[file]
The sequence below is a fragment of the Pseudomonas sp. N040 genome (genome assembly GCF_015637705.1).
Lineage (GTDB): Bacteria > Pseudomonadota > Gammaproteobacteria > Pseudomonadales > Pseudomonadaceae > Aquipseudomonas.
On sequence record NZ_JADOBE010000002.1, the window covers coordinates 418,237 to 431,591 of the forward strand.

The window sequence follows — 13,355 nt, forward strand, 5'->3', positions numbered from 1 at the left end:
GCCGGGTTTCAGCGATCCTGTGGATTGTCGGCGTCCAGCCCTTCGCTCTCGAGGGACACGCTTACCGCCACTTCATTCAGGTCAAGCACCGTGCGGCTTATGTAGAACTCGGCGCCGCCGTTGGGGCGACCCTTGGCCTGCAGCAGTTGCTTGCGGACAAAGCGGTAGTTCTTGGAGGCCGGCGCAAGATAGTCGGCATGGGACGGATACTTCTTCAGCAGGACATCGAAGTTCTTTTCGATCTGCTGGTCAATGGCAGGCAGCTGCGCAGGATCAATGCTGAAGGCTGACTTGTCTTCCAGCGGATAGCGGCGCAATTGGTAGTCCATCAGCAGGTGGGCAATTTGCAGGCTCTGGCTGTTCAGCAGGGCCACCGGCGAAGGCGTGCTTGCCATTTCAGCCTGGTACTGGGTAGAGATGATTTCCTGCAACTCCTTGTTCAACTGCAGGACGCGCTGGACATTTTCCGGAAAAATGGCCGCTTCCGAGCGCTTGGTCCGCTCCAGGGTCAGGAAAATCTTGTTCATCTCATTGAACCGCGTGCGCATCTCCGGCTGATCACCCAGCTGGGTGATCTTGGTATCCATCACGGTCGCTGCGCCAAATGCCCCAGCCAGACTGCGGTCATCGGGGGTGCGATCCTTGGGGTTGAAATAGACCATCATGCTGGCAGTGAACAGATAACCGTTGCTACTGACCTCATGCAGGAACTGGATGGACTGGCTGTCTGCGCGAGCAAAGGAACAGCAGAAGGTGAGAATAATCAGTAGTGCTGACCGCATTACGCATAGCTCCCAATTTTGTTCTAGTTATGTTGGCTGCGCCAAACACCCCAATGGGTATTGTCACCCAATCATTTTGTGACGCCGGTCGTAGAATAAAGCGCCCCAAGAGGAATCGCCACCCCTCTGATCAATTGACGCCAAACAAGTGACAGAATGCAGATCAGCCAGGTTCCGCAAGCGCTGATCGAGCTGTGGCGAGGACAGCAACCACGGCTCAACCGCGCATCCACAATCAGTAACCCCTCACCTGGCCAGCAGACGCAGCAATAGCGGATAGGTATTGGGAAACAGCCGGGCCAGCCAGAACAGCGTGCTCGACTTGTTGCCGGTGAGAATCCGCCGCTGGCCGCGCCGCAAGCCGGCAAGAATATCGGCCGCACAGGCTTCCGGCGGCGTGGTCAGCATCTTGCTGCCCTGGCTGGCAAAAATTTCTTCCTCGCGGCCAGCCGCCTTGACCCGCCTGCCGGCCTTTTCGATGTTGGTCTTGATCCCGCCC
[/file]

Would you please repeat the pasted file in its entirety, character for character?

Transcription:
The sequence below is a fragment of the Pseudomonas sp. N040 genome (genome assembly GCF_015637705.1).
Lineage (GTDB): Bacteria > Pseudomonadota > Gammaproteobacteria > Pseudomonadales > Pseudomonadaceae > Aquipseudomonas.
On sequence record NZ_JADOBE010000002.1, the window covers coordinates 418,237 to 431,591 of the forward strand.

The window sequence follows — 13,355 nt, forward strand, 5'->3', positions numbered from 1 at the left end:
GCCGGGTTTCAGCGATCCTGTGGATTGTCGGCGTCCAGCCCTTCGCTCTCGAGGGACACGCTTACCGCCACTTCATTCAGGTCAAGCACCGTGCGGCTTATGTAGAACTCGGCGCCGCCGTTGGGGCGACCCTTGGCCTGCAGCAGTTGCTTGCGGACAAAGCGGTAGTTCTTGGAGGCCGGCGCAAGATAGTCGGCATGGGACGGATACTTCTTCAGCAGGACATCGAAGTTCTTTTCGATCTGCTGGTCAATGGCAGGCAGCTGCGCAGGATCAATGCTGAAGGCTGACTTGTCTTCCAGCGGATAGCGGCGCAATTGGTAGTCCATCAGCAGGTGGGCAATTTGCAGGCTCTGGCTGTTCAGCAGGGCCACCGGCGAAGGCGTGCTTGCCATTTCAGCCTGGTACTGGGTAGAGATGATTTCCTGCAACTCCTTGTTCAACTGCAGGACGCGCTGGACATTTTCCGGAAAAATGGCCGCTTCCGAGCGCTTGGTCCGCTCCAGGGTCAGGAAAATCTTGTTCATCTCATTGAACCGCGTGCGCATCTCCGGCTGATCACCCAGCTGGGTGATCTTGGTATCCATCACGGTCGCTGCGCCAAATGCCCCAGCCAGACTGCGGTCATCGGGGGTGCGATCCTTGGGGTTGAAATAGACCATCATGCTGGCAGTGAACAGATAACCGTTGCTACTGACCTCATGCAGGAACTGGATGGACTGGCTGTCTGCGCGAGCAAAGGAACAGCAGAAGGTGAGAATAATCAGTAGTGCTGACCGCATTACGCATAGCTCCCAATTTTGTTCTAGTTATGTTGGCTGCGCCAAACACCCCAATGGGTATTGTCACCCAATCATTTTGTGACGCCGGTCGTAGAATAAAGCGCCCCAAGAGGAATCGCCACCCCTCTGATCAATTGACGCCAAACAAGTGACAGAATGCAGATCAGCCAGGTTCCGCAAGCGCTGATCGAGCTGTGGCGAGGACAGCAACCACGGCTCAACCGCGCATCCACAATCAGTAACCCCTCACCTGGCCAGCAGACGCAGCAATAGCGGATAGGTATTGGGAAACAGCCGGGCCAGCCAGAACAGCGTGCTCGACTTGTTGCCGGTGAGAATCCGCCGCTGGCCGCGCCGCAAGCCGGCAAGAATATCGGCCGCACAGGCTTCCGGCGGCGTGGTCAGCATCTTGCTGCCCTGGCTGGCAAAAATTTCTTCCTCGCGGCCAGCCGCCTTGACCCGCCTGCCGGCCTTTTCGATGTTGGTCTTGATCCCGCCC